ST. LOUIS COUNTY, Mo. — St. Louis County Police Chief Kenneth Gregory told his fellow commanders he found out construction was going to get started on two new precinct stations when he turned on the news and saw County Executive Sam Page making the announcement on Sept. 21.
The projects have been in the works for more than five years, but there hasn't been much news about their progress for months.
Voters approved the money to build new precinct stations in north and south county when they passed Prop P in 2017, which also gave officers raises.
Now, just weeks before an election, Page has announced construction is about to begin on the new buildings, which has the St. Louis County Police Association crying foul and criticizing the increased costs. The police association has endorsed Page's opponent, Republican Mark Mantovani, in the upcoming election.
“It’s not a priority until there’s an election,” said Business Manager Matt Crecelius.
“We will continue to build police stations to keep people safe in St. Louis County, regardless of whether or not we're in an election season,” Page said.
Now, taxpayers are about to spend almost double what the precinct stations were originally approved for, and completion is still about 18 months away.
“The additional the additions to the police precinct, the additional features, the land acquisition and the construction inflation probably added about 50% to the original estimate,” Page said.
So, what took so long?
County leaders projected the cost of the precinct buildings at about $13.5 million during the 2017 Prop P campaign.
Crecelius said estimates rose to about $18.5 million in 2019 to build the new stations.
Crecelius used to work in the Third Precinct along Gravois Road.
“They were moved out of there overnight because of mold issues,” he said.
Now, about 60 to 70 officers in the existing precinct station at Old Tesson Ferry and Griffin Road are working out of a 1,000-square-foot building, Crecelius said.
“It’s pretty bad, it’s pretty tight, it’s kind of a joke,” he said.
In north St. Louis County’s First Precinct, Crecelius said conditions aren’t much better. The aging building was designed for 50 to 60 officers, and now there are close to 100 working there, Crecelius said.
“It doesn't serve the public well, it doesn't serve the officers who have to work there well, it's outdated and it's cramped,” he said.
Crecelius said officers expected construction on the new stations to get started within two or three years after Prop P was passed.
The original money the Council approved in 2019 broke down to about $8 million for each station plus an additional $1.2 million in LEED costs per building, or Leadership in Energy and Environmental Design costs, Crecelius said.
Then, the projects started to slow down.
Page said the previous administration underestimated the cost of the precinct stations, and the police department asked for more features that also bumped up the costs.
Minority business participation
Another delay to the projects was the Council’s changes to the Minority/Women-owned Business Enterprise requirements for county projects, said Councilman Tim Fitch.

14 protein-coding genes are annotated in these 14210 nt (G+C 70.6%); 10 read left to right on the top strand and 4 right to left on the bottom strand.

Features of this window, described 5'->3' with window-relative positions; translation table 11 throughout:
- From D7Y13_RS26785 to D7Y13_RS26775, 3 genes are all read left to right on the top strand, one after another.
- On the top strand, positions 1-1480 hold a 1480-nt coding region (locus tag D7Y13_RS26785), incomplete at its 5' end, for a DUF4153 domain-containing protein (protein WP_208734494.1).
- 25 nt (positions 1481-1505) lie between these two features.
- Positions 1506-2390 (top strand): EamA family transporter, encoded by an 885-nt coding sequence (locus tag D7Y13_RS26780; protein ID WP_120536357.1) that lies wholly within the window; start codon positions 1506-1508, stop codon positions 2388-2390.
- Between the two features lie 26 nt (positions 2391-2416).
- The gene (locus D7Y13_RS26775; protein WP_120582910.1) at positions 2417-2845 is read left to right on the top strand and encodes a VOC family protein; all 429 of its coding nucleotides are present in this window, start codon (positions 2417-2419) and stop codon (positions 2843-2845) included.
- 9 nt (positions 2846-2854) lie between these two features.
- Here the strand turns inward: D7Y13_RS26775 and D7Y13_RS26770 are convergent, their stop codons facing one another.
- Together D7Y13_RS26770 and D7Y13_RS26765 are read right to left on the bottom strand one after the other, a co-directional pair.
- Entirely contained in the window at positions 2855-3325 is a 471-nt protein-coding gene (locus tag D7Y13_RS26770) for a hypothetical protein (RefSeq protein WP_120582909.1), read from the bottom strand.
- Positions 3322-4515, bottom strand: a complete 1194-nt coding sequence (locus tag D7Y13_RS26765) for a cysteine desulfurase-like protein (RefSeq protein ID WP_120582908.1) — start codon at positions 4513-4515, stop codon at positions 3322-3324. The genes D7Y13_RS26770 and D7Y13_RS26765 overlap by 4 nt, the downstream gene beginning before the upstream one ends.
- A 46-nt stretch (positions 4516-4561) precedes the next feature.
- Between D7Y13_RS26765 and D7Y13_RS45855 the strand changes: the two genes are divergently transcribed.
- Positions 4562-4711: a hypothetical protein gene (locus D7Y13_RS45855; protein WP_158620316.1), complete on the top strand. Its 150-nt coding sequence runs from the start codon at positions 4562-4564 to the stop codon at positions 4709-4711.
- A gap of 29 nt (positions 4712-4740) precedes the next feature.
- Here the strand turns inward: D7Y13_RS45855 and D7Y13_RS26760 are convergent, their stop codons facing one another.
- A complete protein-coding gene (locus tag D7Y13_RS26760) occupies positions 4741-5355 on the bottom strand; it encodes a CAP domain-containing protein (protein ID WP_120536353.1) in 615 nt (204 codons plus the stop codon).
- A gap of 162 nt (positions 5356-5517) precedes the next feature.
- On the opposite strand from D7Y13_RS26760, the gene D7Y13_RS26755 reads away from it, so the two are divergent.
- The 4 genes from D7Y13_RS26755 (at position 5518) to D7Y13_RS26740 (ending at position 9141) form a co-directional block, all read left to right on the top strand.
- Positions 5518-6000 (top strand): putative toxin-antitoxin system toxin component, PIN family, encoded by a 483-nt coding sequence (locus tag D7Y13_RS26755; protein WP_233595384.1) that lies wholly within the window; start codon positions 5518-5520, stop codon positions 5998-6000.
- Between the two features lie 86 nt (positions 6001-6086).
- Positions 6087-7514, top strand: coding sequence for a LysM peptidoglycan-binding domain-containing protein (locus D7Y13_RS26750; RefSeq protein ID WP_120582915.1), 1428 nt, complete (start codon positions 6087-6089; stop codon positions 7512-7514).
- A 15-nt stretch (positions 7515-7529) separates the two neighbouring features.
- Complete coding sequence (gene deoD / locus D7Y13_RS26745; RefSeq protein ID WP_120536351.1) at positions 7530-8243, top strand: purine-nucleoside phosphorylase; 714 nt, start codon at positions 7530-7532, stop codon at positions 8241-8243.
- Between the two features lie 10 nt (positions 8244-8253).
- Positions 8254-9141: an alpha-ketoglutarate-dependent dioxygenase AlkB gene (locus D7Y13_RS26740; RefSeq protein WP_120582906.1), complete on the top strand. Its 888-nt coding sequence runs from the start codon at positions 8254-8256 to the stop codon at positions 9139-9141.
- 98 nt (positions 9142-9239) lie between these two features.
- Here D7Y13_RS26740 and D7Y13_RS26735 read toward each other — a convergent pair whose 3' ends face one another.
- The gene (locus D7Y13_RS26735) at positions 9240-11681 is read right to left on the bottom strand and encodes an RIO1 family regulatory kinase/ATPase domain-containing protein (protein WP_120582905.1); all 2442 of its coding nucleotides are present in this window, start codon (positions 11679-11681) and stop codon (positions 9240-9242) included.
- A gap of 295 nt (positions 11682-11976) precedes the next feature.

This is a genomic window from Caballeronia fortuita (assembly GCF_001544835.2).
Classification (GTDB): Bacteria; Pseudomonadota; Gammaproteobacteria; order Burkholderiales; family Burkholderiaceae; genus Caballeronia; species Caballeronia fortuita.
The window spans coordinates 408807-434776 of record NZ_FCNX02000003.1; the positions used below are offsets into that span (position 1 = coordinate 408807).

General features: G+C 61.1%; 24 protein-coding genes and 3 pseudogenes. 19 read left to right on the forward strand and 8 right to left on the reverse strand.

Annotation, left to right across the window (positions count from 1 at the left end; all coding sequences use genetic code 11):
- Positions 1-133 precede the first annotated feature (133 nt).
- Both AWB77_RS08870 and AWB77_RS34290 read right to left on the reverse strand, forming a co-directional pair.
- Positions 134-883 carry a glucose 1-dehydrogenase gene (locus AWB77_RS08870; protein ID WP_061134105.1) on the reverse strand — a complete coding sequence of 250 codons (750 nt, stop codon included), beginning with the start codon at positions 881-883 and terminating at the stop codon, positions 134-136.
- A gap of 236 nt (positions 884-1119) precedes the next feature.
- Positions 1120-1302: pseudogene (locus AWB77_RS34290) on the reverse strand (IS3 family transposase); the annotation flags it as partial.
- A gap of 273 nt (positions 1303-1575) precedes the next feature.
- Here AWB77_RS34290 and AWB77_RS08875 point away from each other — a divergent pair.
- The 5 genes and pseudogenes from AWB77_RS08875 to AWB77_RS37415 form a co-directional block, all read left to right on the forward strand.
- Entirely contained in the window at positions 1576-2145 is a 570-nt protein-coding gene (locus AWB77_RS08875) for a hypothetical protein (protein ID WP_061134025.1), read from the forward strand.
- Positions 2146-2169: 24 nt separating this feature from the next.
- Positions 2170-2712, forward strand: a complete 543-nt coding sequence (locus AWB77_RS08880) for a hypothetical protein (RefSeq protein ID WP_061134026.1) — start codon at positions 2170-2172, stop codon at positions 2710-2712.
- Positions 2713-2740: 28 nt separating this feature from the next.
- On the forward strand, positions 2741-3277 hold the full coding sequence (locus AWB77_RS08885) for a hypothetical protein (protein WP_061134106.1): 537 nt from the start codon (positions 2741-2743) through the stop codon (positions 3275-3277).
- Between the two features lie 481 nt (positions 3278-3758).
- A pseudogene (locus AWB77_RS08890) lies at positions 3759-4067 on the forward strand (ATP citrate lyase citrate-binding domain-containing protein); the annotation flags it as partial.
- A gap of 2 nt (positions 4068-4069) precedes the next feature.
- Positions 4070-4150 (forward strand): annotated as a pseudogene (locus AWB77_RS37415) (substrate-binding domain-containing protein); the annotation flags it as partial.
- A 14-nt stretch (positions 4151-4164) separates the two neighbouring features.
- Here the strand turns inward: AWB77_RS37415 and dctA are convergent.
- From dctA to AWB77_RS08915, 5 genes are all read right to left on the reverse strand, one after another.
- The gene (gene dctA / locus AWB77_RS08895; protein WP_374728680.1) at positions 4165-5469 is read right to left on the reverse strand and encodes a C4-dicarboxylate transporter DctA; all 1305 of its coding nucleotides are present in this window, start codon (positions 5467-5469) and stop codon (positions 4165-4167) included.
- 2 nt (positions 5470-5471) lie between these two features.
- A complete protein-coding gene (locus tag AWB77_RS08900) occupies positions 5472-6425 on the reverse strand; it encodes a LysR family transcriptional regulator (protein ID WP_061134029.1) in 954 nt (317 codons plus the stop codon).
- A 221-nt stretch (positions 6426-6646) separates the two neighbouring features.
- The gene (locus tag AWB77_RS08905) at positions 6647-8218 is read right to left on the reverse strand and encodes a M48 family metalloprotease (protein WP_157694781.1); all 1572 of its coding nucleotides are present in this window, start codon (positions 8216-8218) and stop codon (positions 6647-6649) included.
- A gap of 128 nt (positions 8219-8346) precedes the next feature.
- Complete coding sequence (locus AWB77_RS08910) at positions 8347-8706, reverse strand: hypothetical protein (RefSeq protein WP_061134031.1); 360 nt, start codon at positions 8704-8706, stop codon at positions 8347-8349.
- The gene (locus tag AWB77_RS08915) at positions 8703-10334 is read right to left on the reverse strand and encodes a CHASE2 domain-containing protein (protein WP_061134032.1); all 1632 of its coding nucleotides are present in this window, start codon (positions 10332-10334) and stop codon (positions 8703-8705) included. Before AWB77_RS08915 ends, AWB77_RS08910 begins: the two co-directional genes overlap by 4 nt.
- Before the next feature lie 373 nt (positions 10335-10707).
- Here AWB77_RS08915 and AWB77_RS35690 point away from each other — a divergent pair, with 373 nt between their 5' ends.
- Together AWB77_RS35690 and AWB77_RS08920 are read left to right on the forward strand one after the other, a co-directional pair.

Page was the chairman of the Council that increased the county’s Minority/Women-owned Business Enterprise requirements for county projects, as well as a member of the council that later rescinded some of that language because it set the bar too high for MWBE companies.
“They set it too high, and they couldn’t participate in county projects at all,” Fitch said.
Page’s spokesman Doug Moore said the modifications to the county’s MBWE program, “Resulted in bids providing more diversity on these two projects.”
“Both projects exceeded the goals set for Minority and Women-owned Business participation — something we have been working hard on achieving since Dr. Page took office,” he wrote in a statement.
Moore estimates the new Third County precinct station will have 50.3% MWBE participation, with 14 minority- and women-owned firms working on the project.
For the North St. Louis County Precinct, 49.7% will have MWBE participation, including 15 minority- and women-owned firms.
“The goal for both projects was 41 percent,” Moore said.
When asked whether there was anything more Page could have done to speed the projects along, he said three to five years is “about a normal timeline.”
“Construction in government takes a long time,” he said.
So, why not tell the police chief about the start of the projects?
“The police chief has been involved in the process from the beginning,” Page said.
He added, “the inflationary environment that we’re in has added to the costs of the police precincts as well.”
And, there could be more delays, and costs ahead.
“We always expect that something will come up, in construction supply chain challenges or other construction delays,” Page said. “But we're hopeful that we will be breaking ground soon.”
Page’s office says a groundbreaking ceremony for the South County Precinct is scheduled for Oct. 19.
A date for the North County Precinct groundbreaking hasn’t been set.
Page said he hopes to have ribbon-cutting ceremonies at both locations in about 18 months.
And, he expects the police chief to be there.
Editor's note: An earlier version of this story contained an error about when the County Council approved the money for these projects. It has been updated.